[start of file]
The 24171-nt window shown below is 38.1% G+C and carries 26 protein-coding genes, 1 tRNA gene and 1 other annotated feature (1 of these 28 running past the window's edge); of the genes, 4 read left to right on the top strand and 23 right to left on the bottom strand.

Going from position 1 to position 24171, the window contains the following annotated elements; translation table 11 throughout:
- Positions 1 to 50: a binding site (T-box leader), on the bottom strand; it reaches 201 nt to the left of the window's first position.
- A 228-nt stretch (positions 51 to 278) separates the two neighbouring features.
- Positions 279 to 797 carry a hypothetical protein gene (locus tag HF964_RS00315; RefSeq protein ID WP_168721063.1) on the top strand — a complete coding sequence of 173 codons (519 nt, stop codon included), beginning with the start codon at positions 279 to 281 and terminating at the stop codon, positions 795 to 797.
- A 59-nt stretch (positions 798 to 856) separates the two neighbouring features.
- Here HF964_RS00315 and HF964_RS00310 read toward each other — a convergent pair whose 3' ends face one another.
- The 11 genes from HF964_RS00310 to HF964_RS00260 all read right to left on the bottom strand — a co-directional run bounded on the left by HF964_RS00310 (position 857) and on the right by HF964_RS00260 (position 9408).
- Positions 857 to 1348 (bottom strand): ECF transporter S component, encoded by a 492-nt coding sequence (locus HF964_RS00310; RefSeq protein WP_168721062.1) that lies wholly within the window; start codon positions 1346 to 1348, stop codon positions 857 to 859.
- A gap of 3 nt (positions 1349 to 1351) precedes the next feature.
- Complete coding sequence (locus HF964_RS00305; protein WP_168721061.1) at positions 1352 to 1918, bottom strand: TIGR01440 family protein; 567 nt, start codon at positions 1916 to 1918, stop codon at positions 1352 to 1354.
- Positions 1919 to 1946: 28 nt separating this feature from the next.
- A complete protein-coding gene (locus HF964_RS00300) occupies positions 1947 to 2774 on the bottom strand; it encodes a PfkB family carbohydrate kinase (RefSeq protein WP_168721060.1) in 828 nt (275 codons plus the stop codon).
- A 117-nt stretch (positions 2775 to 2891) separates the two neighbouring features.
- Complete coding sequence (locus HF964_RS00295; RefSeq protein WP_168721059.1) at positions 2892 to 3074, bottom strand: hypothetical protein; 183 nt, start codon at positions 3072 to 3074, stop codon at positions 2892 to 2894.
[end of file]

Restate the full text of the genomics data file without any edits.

The 24171-nt window shown below is 38.1% G+C and carries 26 protein-coding genes, 1 tRNA gene and 1 other annotated feature (1 of these 28 running past the window's edge); of the genes, 4 read left to right on the top strand and 23 right to left on the bottom strand.

Going from position 1 to position 24171, the window contains the following annotated elements; translation table 11 throughout:
- Positions 1 to 50: a binding site (T-box leader), on the bottom strand; it reaches 201 nt to the left of the window's first position.
- A 228-nt stretch (positions 51 to 278) separates the two neighbouring features.
- Positions 279 to 797 carry a hypothetical protein gene (locus tag HF964_RS00315; RefSeq protein ID WP_168721063.1) on the top strand — a complete coding sequence of 173 codons (519 nt, stop codon included), beginning with the start codon at positions 279 to 281 and terminating at the stop codon, positions 795 to 797.
- A 59-nt stretch (positions 798 to 856) separates the two neighbouring features.
- Here HF964_RS00315 and HF964_RS00310 read toward each other — a convergent pair whose 3' ends face one another.
- The 11 genes from HF964_RS00310 to HF964_RS00260 all read right to left on the bottom strand — a co-directional run bounded on the left by HF964_RS00310 (position 857) and on the right by HF964_RS00260 (position 9408).
- Positions 857 to 1348 (bottom strand): ECF transporter S component, encoded by a 492-nt coding sequence (locus HF964_RS00310; RefSeq protein WP_168721062.1) that lies wholly within the window; start codon positions 1346 to 1348, stop codon positions 857 to 859.
- A gap of 3 nt (positions 1349 to 1351) precedes the next feature.
- Complete coding sequence (locus HF964_RS00305; protein WP_168721061.1) at positions 1352 to 1918, bottom strand: TIGR01440 family protein; 567 nt, start codon at positions 1916 to 1918, stop codon at positions 1352 to 1354.
- Positions 1919 to 1946: 28 nt separating this feature from the next.
- A complete protein-coding gene (locus HF964_RS00300) occupies positions 1947 to 2774 on the bottom strand; it encodes a PfkB family carbohydrate kinase (RefSeq protein WP_168721060.1) in 828 nt (275 codons plus the stop codon).
- A 117-nt stretch (positions 2775 to 2891) separates the two neighbouring features.
- Complete coding sequence (locus HF964_RS00295; RefSeq protein WP_168721059.1) at positions 2892 to 3074, bottom strand: hypothetical protein; 183 nt, start codon at positions 3072 to 3074, stop codon at positions 2892 to 2894.